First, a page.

Tax breaks in Northern Ireland for film and television production could create thousands of jobs as well as bring significant inward investment to the region, according to financial advisors PricewaterhouseCoopers.
PwC says that Northern Ireland should argue for new tax breaks to encourage more investment in the local creative industries sector.
The advisors pointed to the success of Titanic Studios in attracting HBO series ‘Game of Thrones’ to the North, saying that the production contributes around £20m per series to the Northern Ireland economy.
In addition, they say, last year’s Universal Films feature ‘Your Highness’, also shot in Titanic Studios, brought in a further £11m to Northern Ireland.
The North already offers productions the UK’s long-standing tax incentive for film production. Although currently no such tax incentive is offered to TV productions produced in the UK that is expected to change in next April’s British budget.
However, PwC tax partner Martin Fleetwood said targeting tax incentives to a local industry success story will make Northern Ireland even more attractive to TV, animation and games production and help compete with the Republic’s Section 481 tax break.
Fleetwood said: “The Irish Film Board’s Section 481 tax break offers a tax incentive of up to 28 per cent of the cost of television, film and animation production in RoI, with a ceiling of €50m.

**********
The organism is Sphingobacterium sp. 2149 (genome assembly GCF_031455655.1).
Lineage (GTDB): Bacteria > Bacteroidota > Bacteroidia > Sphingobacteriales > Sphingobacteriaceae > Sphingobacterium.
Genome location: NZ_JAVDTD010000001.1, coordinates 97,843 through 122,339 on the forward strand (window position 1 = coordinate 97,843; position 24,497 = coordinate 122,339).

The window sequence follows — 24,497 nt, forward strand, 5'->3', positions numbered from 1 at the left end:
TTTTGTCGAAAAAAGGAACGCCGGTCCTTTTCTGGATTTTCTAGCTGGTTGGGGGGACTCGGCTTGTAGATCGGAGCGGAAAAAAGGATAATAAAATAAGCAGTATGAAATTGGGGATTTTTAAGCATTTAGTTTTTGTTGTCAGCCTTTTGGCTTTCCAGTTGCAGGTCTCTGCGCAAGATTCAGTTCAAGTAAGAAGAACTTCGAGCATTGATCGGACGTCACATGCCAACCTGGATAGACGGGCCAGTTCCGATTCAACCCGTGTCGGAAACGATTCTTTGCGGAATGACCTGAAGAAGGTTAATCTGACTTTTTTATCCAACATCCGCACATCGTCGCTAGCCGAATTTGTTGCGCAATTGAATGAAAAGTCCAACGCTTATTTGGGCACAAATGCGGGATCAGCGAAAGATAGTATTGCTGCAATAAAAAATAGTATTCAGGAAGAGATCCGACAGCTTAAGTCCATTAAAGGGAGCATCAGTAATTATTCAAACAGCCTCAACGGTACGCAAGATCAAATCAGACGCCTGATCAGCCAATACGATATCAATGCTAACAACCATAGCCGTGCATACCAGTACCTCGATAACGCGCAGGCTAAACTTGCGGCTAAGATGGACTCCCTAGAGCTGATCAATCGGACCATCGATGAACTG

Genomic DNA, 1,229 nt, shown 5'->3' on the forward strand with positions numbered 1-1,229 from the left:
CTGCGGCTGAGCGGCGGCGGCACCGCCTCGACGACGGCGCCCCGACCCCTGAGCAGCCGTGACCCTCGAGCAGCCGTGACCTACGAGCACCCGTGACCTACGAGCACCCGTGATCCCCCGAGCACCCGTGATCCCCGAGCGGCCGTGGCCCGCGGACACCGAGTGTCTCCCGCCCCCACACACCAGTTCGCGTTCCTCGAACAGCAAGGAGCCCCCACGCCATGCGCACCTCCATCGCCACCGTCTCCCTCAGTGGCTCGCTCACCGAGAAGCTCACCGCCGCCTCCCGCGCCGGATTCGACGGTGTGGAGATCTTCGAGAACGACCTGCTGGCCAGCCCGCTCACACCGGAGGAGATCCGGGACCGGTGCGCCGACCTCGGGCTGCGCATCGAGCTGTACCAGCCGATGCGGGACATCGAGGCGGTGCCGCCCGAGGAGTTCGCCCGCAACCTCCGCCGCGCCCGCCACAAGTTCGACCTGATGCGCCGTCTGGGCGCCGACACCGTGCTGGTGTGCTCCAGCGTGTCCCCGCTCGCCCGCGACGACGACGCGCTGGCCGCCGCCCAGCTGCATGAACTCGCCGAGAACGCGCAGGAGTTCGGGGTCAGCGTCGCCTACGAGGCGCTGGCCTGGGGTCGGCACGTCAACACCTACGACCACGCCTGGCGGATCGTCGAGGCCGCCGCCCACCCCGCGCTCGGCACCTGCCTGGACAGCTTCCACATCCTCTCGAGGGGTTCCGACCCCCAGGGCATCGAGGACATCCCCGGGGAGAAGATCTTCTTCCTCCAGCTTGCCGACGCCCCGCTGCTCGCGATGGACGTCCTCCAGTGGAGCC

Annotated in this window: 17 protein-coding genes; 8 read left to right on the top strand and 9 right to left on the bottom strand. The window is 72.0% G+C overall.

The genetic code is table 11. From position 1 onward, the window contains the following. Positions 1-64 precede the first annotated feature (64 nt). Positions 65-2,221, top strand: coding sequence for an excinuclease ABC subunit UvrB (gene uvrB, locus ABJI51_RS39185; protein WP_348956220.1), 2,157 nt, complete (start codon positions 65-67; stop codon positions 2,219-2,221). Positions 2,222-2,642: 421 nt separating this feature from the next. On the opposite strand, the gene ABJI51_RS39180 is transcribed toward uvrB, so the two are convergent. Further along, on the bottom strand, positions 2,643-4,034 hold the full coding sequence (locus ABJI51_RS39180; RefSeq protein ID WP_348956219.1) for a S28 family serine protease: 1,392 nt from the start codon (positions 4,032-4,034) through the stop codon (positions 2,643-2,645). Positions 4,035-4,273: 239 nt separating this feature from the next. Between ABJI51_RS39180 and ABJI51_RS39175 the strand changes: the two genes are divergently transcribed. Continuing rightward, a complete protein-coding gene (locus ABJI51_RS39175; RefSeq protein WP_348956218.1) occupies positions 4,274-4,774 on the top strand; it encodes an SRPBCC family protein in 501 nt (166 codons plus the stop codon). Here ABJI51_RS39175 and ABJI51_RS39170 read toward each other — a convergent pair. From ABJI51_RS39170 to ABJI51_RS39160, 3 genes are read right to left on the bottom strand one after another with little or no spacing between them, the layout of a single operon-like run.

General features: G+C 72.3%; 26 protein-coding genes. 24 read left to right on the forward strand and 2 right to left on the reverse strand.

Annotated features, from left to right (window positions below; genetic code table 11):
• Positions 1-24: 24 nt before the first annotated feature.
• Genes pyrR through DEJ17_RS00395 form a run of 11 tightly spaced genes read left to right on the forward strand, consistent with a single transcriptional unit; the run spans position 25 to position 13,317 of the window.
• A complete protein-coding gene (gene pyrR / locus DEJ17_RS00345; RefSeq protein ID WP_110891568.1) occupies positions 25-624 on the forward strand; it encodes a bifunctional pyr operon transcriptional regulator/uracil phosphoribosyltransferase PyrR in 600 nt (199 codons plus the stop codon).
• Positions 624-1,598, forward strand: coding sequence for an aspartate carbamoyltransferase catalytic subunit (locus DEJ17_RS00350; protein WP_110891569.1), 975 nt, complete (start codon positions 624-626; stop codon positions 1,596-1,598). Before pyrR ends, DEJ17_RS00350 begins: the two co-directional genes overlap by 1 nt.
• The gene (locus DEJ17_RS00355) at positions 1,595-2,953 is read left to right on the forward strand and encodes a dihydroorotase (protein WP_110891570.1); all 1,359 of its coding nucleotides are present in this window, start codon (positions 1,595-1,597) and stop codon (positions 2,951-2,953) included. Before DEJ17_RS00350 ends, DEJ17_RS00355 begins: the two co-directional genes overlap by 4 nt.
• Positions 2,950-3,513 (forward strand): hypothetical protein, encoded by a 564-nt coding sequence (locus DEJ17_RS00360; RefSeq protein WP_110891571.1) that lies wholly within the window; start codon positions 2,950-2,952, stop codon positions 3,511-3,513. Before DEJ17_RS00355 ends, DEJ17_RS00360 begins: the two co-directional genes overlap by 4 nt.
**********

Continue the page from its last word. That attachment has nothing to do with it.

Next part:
“That has helped create a sector valued at over half a billion euro, which attracted production spending in Ireland of more than €225m alone, in 2010.
“If we are looking at ways to diversify and rebalance the economy, film, television and animation production offers Northern Ireland a means to increase its share of an industry already worth £4.5bn a year to the UK.
“Recent research suggests that tax relief for the UK industry could generate £13 for every £1 invested and extending tax reliefs could see Northern Ireland’s already established screen and creative sector become a massive wealth creator.”
Fleetwood was speaking following the publication of a British treasury consultation paper on the British government’s announcement that it intends to introduce corporation tax reliefs for the animation, high end television and video games industries.
Northern Ireland Screen has successfully marketed the region to production companies, with the support of the Department of Culture, Arts & Leisure and the Department of Enterprise, Trade and Industry through Invest Northern Ireland.
A report commissioned in 2010 into the economic contribution of the UK Film Industry concluded that the sector directly employed 36,000 people and has been relatively immune from the impact of the downturn.